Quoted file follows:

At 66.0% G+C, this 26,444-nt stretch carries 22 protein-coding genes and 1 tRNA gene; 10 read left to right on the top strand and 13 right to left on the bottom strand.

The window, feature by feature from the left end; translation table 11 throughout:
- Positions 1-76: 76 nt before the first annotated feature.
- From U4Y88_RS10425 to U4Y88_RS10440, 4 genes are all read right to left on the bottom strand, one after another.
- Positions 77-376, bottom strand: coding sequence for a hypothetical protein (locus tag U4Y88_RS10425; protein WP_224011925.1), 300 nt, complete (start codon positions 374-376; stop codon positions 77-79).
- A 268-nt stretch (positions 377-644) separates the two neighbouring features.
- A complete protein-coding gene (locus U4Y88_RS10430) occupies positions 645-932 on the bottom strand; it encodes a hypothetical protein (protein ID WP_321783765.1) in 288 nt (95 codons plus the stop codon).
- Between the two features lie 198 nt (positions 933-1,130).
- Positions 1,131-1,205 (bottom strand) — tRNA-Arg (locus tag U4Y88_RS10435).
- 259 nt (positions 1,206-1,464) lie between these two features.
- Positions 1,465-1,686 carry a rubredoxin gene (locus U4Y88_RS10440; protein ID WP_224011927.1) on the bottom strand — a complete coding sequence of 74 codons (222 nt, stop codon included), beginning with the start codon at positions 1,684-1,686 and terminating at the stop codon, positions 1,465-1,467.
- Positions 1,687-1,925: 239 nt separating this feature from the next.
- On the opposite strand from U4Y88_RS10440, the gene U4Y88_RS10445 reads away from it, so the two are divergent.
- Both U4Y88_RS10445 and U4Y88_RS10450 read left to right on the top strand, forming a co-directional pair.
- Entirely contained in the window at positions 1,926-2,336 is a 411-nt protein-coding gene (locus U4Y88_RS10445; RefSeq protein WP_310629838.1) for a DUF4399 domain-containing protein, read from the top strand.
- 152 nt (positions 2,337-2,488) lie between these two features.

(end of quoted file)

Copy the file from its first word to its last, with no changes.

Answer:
At 66.0% G+C, this 26,444-nt stretch carries 22 protein-coding genes and 1 tRNA gene; 10 read left to right on the top strand and 13 right to left on the bottom strand.

The window, feature by feature from the left end; translation table 11 throughout:
- Positions 1-76: 76 nt before the first annotated feature.
- From U4Y88_RS10425 to U4Y88_RS10440, 4 genes are all read right to left on the bottom strand, one after another.
- Positions 77-376, bottom strand: coding sequence for a hypothetical protein (locus tag U4Y88_RS10425; protein WP_224011925.1), 300 nt, complete (start codon positions 374-376; stop codon positions 77-79).
- A 268-nt stretch (positions 377-644) separates the two neighbouring features.
- A complete protein-coding gene (locus U4Y88_RS10430) occupies positions 645-932 on the bottom strand; it encodes a hypothetical protein (protein ID WP_321783765.1) in 288 nt (95 codons plus the stop codon).
- Between the two features lie 198 nt (positions 933-1,130).
- Positions 1,131-1,205 (bottom strand) — tRNA-Arg (locus tag U4Y88_RS10435).
- 259 nt (positions 1,206-1,464) lie between these two features.
- Positions 1,465-1,686 carry a rubredoxin gene (locus U4Y88_RS10440; protein ID WP_224011927.1) on the bottom strand — a complete coding sequence of 74 codons (222 nt, stop codon included), beginning with the start codon at positions 1,684-1,686 and terminating at the stop codon, positions 1,465-1,467.
- Positions 1,687-1,925: 239 nt separating this feature from the next.
- On the opposite strand from U4Y88_RS10440, the gene U4Y88_RS10445 reads away from it, so the two are divergent.
- Both U4Y88_RS10445 and U4Y88_RS10450 read left to right on the top strand, forming a co-directional pair.
- Entirely contained in the window at positions 1,926-2,336 is a 411-nt protein-coding gene (locus U4Y88_RS10445; RefSeq protein WP_310629838.1) for a DUF4399 domain-containing protein, read from the top strand.
- 152 nt (positions 2,337-2,488) lie between these two features.